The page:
What It’s Like to Ice Climb: A Cool Adventure in Explorers’ Edge

Writer and outdoors enthusiast Dawn Huddlestone gets a lesson from Liv Outside on just how very cool ice climbing is in Explorers’ Edge.

On a clear and sunny February morning, I headed out to “embrace winter” in the Explorers’ Edge region of Ontario in the most literal way possible: by getting up close and personal with a towering wall of spectacular ice.

1 - Blue Boy - CopyMy guides for this Introduction to Ice Climbing course were Alex Atkin and John Thomson from Liv Outside, both enthusiastic, passionate climbers who remember their first climbs well. Stating outright why he enjoys this winter activity so much, Alex enthused about what we were about to attempt.

“It’s a rush getting to the top of a frozen waterfall,” he said. “You’ll see.”

First, though, we needed the gear that would help us accomplish this feat. A pair of insulated, rigid-soled ice climbing boots were a must (and also awkward to walk in). Strapped to these boots were deadly-looking crampons, the spikes that would allow us to gain purchase on the ice. Then we added an ice axe for each hand, and a harness to attach to the rope that keeps us safe.

I felt pretty invincible, until I looked up.  A 20-metre wall of ice, no matter how easy they said it would be, is somewhat daunting, and my new-found confidence wavered a bit.  Alex and John assured me that I’d make it to the top before the day was out.

Going Up

2 - Alex demonstrates technique - CopyThe Liv Outside guides were patient, encouraging teachers who hadn’t forgotten what it’s like to be a beginner. There are tricks to making the climb as easy as possible, and they shared them all.

3 - Daniel on Blue Boy - CopyI learned quickly that I’d exhaust myself by trying too hard. You don’t need to swing at the ice like it’s concrete – gentle but determined taps with the ice axe will do – or before long the ice will begin to resemble actual concrete . If you’ve ever worked out too hard, you’ll be familiar with a pumped-up feeling in your muscles. Fatigue set in quickly and I hit a wall – literally. I lost my grip and bounced sideways into the ice.

I soothed my wounded pride with some warm chicken broth from my thermos while I waited for my turn to try again (there were others on the guided climb that day). With two ropes set up, the wait wasn’t long. We each made several attempts and some of us made it to the top repeatedly, but not me. I hoped for better luck on the next, albeit harder, climb.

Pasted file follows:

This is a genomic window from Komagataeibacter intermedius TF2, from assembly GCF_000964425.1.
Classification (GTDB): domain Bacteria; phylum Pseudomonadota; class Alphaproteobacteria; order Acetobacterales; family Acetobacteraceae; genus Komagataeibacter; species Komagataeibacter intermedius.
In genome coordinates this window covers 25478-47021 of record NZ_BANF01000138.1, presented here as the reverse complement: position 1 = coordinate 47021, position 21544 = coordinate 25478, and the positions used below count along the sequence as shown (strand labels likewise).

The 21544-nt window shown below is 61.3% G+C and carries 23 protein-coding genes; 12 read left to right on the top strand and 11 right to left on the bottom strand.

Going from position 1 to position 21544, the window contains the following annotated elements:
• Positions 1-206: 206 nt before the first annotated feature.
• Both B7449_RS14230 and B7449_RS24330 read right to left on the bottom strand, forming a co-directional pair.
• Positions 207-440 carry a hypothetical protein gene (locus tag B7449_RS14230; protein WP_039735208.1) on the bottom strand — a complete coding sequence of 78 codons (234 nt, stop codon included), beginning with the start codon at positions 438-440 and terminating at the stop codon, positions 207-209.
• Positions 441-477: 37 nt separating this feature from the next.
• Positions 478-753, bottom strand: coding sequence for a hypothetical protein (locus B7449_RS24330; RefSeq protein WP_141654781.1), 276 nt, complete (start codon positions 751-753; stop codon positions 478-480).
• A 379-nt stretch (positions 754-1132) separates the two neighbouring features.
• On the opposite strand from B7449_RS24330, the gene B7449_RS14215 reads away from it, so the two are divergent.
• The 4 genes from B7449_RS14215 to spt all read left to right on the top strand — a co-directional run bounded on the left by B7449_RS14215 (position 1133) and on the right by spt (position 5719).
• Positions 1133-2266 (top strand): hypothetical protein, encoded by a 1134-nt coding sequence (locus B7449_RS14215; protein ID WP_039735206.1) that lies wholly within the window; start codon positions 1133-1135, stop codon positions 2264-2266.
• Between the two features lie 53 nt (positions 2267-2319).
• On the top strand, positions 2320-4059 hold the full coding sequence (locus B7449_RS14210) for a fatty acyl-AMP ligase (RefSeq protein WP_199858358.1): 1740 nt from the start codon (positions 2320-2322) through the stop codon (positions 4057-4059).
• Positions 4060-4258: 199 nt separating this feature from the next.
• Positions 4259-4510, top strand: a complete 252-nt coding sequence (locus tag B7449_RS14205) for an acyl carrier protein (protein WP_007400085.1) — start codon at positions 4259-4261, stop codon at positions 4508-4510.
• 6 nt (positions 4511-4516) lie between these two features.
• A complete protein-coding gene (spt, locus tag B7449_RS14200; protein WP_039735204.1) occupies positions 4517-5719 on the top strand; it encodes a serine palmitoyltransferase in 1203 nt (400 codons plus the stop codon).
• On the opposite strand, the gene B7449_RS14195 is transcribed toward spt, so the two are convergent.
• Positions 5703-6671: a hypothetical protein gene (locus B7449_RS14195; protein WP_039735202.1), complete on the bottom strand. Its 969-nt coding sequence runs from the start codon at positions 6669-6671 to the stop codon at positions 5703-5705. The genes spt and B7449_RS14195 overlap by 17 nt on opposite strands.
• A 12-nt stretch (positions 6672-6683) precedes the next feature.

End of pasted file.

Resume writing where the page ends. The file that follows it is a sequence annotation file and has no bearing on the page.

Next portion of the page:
After a quick lunch, we hiked a short distance to the second icefall where the sun was shining and the air felt about twenty degrees warmer. (If you’re out for a full day of climbing like we were, be sure to bring a lunch that won’t freeze solid – soups and trail mix are good choices).

Ice climbing is both physically and mentally challenging. It’s hard to keep your hands working above your head in cold temperatures, thus the need for frequent rest breaks which are easier than they might sound in mid-climb. And for someone who likes to be in control, only being able to see and plan a few tiny steps ahead was frustrating. But the hardest part for me was trust – not in the guides or in the equipment, but in myself. That my feet would find purchase and hold, that I had driven my axe deep enough in the ice, that I could make it just a bit higher than I already was.

So on this climb, I gave it my all. And I made it! It took frequent stops, some frosty deep breaths, and some coaching from below, but I got to the top on my first attempt.

And Alex was right – it was a completely rewarding rush!

So why go ice climbing? The easy, flippant answer is because we can. But as my exhilarating climb showed me, an ice climb gives you greater respect for the winter wonderland around you, and for your own ability to chip away at a challenge. I think you’ll find it’s well worth the effort.

The ice climbing season can start as early as November and extend well into April as long as the temperature is cold enough for water to freeze. And because the ice surface is constantly changing as new groundwater drips down and freezes, you could return to the same spot day after day and never experience the same climb.

There are many places to ice climb across the Explorers’ Edge region (Liv Outside guides more challenging climbs in Rosseau and Utterson, Muskoka), but you’ll want to go with an experienced guide if you’ve never done it before.

Head to Explorers’ Edge for a very cool adventure this winter. To plan your stay, click here.

 

For more cool winter adventure in Explorers’ Edge click here.

 

dawn huddlestoneGuest Blogger: Dawn Huddlestone
Dawn Huddlestone is a freelance writer, as-yet-unpublished novelist, and wannabe photographer. She’s living the dream in Muskoka with her family and a growing zoo of pets.


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